It is important that your goals are challenging for you so you should consider your own skills, experience and interests when setting goals. An SIA project is about your own personal progression so your goals will probably be very different to another Scouts even if they are doing a similar activity.
At the conclusion of an SIA project you should take the opportunity to review your progress against the goals you set at the commencement of the task. You should also consider how the project has helped you develop in each of the SPICES.
You might feel that you did not achieve your goals or reach your personal best. You might realise that your goals were not challenging enough, or too challenging for your current abilities. That's okay! Reflecting on these things will help you to set better goals next time you do an SIA.
The tools you used for your project planning and goal setting will also assist you with the Review process.
Make sure you share your project with your Patrol or Unit and celebrate your successes.
If a Scout doesn't achieve their SIA project goal, this doesn’t mean they can’t be recognised for their achievements. This is where the Review> phase is extra important.
If a genuine learning experience has still occurred, there should be no qualms about recognising personal progression with the awarding of the Special Interest Areas badge. The Unit Council should consider this carefully.
There is nuance here – it possible but it is not the intent of SIAs.
SIAs are not designed to be a whole unit activity, they are more specific to each individual and are driven by a specific interest. Weekly program (where Participates, Assists & Leads are earned) is designed for the whole unit, and is created by youth members using the Challenge Areas.
Special Interest Areas are about
Individual personal development and growth
Individual interests and pursuits
Participates, Assists and Leads (weekly Unit program)
Develop leadership skills
Drive diverse unit program
Further to this, Outdoor Adventure Skills is the development of the technical skill. An Outdoor Adventure Skill may be acquired as part of an SIA project but the project will need to include more than just attaining an appropriate level of Outdoor Adventure Skill in a particular area.
In general, yes it can count as part of the overall contribution to the SIA project for all Sections.
That considered, think more about the effort being invested rather than the hours contributed. For some projects, an individual might contribute less than the specified amount, and others much more. The Unit Council should feel comfortable in making that assessment.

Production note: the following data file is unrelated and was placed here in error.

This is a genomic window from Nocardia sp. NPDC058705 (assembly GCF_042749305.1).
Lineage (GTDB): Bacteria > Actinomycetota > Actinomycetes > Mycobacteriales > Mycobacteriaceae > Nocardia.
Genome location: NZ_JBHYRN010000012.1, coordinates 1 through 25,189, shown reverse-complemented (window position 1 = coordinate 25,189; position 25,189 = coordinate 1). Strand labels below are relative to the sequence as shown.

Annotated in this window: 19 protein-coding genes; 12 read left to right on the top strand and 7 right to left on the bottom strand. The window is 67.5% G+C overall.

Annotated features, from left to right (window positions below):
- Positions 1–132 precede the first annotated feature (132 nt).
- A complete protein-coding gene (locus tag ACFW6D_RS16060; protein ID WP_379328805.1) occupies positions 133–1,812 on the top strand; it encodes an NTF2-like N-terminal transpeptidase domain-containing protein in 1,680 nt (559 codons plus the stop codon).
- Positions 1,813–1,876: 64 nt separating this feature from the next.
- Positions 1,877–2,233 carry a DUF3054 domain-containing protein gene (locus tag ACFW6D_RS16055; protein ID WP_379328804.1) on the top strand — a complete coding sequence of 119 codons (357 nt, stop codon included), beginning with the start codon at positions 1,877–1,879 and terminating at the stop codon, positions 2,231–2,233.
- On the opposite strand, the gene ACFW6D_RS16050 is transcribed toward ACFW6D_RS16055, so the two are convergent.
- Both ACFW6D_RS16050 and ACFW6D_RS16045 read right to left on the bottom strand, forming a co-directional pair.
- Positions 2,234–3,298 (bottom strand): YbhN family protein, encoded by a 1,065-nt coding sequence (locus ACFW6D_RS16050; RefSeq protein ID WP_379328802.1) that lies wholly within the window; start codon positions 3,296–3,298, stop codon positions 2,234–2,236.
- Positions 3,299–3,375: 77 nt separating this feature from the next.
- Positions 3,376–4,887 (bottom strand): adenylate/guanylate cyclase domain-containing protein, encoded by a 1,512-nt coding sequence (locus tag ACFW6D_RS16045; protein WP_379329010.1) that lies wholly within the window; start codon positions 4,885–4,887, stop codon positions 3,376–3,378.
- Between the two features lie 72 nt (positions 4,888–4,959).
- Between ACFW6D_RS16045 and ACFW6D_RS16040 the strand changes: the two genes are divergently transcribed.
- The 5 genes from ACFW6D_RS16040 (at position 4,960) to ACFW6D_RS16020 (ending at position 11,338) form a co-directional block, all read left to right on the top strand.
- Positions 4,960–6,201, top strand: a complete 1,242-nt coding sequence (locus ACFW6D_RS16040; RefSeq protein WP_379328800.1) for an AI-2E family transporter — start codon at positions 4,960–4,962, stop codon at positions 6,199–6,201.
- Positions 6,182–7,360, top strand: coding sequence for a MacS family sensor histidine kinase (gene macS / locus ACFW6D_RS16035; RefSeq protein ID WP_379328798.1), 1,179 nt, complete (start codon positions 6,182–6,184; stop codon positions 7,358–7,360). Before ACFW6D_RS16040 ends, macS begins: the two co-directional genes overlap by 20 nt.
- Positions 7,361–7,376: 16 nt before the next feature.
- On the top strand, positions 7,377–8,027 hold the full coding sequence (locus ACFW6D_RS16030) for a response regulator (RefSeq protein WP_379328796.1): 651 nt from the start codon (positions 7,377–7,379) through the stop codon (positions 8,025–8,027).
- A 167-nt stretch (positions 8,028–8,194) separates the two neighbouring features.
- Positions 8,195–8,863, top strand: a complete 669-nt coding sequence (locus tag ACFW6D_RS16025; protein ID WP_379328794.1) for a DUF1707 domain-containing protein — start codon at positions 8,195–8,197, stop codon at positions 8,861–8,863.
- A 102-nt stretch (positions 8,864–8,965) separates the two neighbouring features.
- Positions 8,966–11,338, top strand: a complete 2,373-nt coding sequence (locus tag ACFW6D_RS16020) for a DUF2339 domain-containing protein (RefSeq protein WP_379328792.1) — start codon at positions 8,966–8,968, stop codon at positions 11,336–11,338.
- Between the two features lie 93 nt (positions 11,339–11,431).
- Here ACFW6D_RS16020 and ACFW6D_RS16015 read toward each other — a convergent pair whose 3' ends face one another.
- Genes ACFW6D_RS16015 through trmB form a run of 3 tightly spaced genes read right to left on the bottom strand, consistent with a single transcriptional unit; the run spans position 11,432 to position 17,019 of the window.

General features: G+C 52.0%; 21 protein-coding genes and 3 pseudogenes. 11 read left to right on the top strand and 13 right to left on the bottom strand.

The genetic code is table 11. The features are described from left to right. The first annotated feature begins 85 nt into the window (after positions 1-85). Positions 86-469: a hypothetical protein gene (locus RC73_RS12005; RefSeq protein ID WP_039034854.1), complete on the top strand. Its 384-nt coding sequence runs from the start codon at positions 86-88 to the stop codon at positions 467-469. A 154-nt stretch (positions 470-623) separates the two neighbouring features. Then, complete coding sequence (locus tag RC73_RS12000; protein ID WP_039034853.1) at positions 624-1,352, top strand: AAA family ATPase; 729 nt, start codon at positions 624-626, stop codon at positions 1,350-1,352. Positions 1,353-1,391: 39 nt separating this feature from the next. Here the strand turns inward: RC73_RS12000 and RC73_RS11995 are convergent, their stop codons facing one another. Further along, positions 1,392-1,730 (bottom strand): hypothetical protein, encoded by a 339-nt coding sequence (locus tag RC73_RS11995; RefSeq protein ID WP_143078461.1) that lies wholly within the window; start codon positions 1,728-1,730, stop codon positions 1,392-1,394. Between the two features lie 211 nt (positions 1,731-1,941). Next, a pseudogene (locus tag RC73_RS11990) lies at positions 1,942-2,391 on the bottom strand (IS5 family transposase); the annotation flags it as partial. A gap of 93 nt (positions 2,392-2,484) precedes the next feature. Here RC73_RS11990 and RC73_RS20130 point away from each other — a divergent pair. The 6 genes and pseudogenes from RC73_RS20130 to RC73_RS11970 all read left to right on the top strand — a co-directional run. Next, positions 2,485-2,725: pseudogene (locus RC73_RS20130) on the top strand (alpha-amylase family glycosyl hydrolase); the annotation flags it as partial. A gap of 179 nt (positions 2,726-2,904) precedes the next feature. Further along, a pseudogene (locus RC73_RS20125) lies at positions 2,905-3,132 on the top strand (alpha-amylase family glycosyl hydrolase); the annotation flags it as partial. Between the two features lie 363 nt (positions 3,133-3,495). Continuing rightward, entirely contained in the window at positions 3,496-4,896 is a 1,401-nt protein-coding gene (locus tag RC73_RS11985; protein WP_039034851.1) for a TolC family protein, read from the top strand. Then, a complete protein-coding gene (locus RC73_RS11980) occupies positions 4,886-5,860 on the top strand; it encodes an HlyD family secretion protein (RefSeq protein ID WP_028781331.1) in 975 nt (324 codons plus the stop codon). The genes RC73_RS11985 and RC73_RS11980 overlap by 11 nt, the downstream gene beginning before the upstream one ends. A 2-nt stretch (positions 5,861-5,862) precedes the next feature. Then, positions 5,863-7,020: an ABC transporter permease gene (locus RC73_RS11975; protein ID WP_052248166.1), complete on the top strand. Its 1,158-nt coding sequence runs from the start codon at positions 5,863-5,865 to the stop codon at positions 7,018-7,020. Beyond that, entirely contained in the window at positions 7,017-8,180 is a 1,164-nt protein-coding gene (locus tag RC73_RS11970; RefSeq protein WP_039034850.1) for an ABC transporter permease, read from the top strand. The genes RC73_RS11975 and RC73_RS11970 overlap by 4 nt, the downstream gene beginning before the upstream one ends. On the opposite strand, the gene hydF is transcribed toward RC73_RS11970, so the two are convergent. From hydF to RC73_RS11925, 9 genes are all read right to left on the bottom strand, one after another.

Not all youth members will pursue SIA projects (but we'd love it if they did!). Those that do won't all have projects for approval all at the same time. It's also important for Unit Councils to meet often to ensure backlogs of SIA project proposals develop. This doesn't always need to be a formal meeting - the proposal could be pitched to a few members of the Unit Council at the start or end of the regular Unit activity or discussed over email or chat during the week!
If our Scouts are happy and engaged in weekly program underpinned by the challenge areas and SPICES, undertaking Milestones and Participates, Assists and Leads, we are happy if they are happy!
Scouts can wear any SIA badges they achieve. Whether that is more than one badge from more than one category (eg. If they complete to seperate STEM and Innovation projects, they can wear two STEM and Innovation badges) or they have completed a SIA project in each of the six categories.
Remember: there is no requirement to complete a project in each of the six SIA categories.
Our youth members have the opportunity to develop new SIA goals and projects to develop their existing knowledge or do something new! A new Section means a blank canvas for them to develop completely new goals and projects or advance their skills and knowledge further on a topic they are passionate about.
There are no plans for hard copy resources at this point however there are planning tools and other resources here and here. There is a separate Outdoor Adventure Skills book due to all the requirements, and the fact that the OAS are not section-specific.
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